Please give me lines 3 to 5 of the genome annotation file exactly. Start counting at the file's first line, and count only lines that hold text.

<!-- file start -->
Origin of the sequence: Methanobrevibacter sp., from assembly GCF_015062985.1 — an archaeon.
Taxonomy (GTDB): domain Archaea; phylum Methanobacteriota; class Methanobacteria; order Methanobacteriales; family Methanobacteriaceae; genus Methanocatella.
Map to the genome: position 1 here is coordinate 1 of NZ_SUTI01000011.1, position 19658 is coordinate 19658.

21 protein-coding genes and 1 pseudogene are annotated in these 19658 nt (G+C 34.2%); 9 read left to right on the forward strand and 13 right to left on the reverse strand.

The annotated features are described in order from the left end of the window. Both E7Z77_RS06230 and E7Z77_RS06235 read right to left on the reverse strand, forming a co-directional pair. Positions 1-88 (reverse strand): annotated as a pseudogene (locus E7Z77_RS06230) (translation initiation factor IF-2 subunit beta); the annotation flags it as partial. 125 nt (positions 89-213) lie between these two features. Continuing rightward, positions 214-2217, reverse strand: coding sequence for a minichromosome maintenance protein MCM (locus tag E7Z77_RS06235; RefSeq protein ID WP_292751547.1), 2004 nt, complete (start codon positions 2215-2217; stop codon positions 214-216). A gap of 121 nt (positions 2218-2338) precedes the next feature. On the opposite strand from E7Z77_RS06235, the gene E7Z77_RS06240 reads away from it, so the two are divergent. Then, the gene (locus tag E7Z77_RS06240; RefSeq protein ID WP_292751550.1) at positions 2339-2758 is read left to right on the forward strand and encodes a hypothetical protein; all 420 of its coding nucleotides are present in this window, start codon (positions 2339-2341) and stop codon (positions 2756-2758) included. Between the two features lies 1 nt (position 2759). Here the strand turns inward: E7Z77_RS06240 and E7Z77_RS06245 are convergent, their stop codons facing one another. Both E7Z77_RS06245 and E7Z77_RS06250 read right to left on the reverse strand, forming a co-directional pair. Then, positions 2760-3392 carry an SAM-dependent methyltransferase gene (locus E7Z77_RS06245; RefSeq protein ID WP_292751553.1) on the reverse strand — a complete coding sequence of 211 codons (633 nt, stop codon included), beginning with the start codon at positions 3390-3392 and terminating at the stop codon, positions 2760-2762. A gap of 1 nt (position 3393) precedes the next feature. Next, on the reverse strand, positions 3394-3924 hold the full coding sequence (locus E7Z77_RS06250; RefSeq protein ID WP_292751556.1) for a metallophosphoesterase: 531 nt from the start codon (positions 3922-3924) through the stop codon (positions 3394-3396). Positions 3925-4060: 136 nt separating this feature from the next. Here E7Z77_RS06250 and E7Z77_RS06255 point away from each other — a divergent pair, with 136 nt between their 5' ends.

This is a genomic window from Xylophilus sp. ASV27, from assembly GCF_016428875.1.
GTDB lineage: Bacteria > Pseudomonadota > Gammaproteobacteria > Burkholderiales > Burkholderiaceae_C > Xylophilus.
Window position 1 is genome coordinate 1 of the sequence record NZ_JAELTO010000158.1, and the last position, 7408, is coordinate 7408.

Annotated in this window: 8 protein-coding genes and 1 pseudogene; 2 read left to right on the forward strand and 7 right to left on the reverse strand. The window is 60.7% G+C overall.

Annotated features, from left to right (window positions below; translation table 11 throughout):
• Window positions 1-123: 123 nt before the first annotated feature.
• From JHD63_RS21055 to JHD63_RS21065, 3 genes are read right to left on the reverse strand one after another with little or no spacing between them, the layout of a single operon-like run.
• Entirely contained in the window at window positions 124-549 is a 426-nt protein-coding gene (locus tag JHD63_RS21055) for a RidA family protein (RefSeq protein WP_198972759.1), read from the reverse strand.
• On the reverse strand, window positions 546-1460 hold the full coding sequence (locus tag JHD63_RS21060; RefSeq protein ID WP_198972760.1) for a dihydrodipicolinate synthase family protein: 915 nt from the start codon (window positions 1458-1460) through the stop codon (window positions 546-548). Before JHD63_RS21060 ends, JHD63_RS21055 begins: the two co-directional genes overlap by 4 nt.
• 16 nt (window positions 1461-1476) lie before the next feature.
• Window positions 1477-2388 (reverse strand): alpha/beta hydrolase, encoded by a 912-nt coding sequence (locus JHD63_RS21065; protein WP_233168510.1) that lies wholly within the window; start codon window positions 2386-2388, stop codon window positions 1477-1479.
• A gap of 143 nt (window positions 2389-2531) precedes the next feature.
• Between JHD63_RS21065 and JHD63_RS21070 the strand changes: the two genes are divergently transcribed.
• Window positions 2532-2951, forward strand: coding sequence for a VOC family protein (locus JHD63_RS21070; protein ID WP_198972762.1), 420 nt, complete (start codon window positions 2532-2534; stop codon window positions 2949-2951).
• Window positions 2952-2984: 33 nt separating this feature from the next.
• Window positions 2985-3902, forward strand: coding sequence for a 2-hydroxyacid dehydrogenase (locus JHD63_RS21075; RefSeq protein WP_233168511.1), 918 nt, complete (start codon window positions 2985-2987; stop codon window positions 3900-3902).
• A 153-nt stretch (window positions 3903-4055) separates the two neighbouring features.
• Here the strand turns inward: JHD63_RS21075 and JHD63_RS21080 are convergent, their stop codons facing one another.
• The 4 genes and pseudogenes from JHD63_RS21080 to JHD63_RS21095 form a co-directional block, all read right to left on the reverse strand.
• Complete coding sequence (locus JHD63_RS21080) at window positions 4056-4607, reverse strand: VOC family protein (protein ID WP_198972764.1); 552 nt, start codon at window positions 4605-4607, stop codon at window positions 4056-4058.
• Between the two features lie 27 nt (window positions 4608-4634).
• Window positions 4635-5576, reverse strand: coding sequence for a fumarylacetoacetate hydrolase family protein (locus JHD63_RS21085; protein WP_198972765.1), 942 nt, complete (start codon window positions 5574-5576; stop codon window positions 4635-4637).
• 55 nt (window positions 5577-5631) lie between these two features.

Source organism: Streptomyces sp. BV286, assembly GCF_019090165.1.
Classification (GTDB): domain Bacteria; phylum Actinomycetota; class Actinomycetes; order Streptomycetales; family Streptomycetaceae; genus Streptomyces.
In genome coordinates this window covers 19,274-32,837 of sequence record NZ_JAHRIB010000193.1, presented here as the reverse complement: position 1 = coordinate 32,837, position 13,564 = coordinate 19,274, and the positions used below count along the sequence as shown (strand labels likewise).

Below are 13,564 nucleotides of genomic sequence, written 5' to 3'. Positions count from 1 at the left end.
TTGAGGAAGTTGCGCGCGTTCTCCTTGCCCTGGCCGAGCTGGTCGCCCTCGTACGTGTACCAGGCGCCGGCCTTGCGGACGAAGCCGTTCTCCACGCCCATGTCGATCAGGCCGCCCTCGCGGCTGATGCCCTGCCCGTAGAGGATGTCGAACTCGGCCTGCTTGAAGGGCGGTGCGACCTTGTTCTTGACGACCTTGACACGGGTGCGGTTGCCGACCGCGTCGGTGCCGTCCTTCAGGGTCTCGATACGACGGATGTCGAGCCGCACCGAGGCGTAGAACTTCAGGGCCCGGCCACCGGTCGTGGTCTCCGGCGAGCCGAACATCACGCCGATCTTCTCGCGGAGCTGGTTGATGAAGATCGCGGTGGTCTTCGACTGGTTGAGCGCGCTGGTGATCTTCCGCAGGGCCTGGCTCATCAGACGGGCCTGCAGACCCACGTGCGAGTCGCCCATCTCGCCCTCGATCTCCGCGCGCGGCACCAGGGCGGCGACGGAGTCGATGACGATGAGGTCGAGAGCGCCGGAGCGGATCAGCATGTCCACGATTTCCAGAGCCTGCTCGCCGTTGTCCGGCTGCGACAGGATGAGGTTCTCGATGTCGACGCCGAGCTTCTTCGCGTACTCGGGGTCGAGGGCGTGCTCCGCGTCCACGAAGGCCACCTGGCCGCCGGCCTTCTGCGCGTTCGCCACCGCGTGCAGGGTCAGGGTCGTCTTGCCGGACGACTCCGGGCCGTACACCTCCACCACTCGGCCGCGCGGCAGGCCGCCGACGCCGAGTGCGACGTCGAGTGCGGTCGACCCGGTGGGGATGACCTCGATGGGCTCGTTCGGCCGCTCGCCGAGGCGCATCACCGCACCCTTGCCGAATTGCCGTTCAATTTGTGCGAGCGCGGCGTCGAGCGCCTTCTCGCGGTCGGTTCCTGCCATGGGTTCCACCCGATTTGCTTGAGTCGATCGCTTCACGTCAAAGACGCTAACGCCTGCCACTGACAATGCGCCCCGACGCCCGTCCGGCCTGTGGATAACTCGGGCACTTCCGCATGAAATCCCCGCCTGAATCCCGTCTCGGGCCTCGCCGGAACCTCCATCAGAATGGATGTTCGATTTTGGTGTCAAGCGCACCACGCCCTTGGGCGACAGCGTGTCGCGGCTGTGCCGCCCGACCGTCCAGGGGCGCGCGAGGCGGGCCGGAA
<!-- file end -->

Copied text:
Map to the genome: position 1 here is coordinate 1 of NZ_SUTI01000011.1, position 19658 is coordinate 19658.

21 protein-coding genes and 1 pseudogene are annotated in these 19658 nt (G+C 34.2%); 9 read left to right on the forward strand and 13 right to left on the reverse strand.

The annotated features are described in order from the left end of the window. Both E7Z77_RS06230 and E7Z77_RS06235 read right to left on the reverse strand, forming a co-directional pair. Positions 1-88 (reverse strand): annotated as a pseudogene (locus E7Z77_RS06230) (translation initiation factor IF-2 subunit beta); the annotation flags it as partial. 125 nt (positions 89-213) lie between these two features. Continuing rightward, positions 214-2217, reverse strand: coding sequence for a minichromosome maintenance protein MCM (locus tag E7Z77_RS06235; RefSeq protein ID WP_292751547.1), 2004 nt, complete (start codon positions 2215-2217; stop codon positions 214-216). A gap of 121 nt (positions 2218-2338) precedes the next feature. On the opposite strand from E7Z77_RS06235, the gene E7Z77_RS06240 reads away from it, so the two are divergent. Then, the gene (locus tag E7Z77_RS06240; RefSeq protein ID WP_292751550.1) at positions 2339-2758 is read left to right on the forward strand and encodes a hypothetical protein; all 420 of its coding nucleotides are present in this window, start codon (positions 2339-2341) and stop codon (positions 2756-2758) included. Between the two features lies 1 nt (position 2759). Here the strand turns inward: E7Z77_RS06240 and E7Z77_RS06245 are convergent, their stop codons facing one another. Both E7Z77_RS06245 and E7Z77_RS06250 read right to left on the reverse strand, forming a co-directional pair. Then, positions 2760-3392 carry an SAM-dependent methyltransferase gene (locus E7Z77_RS06245; RefSeq protein ID WP_292751553.1) on the reverse strand — a complete coding sequence of 211 codons (633 nt, stop codon included), beginning with the start codon at positions 3390-3392 and terminating at the stop codon, positions 2760-2762. A gap of 1 nt (position 3393) precedes the next feature. Next, on the reverse strand, positions 3394-3924 hold the full coding sequence (locus E7Z77_RS06250; RefSeq protein ID WP_292751556.1) for a metallophosphoesterase: 531 nt from the start codon (positions 3922-3924) through the stop codon (positions 3394-3396). Positions 3925-4060: 136 nt separating this feature from the next. Here E7Z77_RS06250 and E7Z77_RS06255 point away from each other — a divergent pair, with 136 nt between their 5' ends.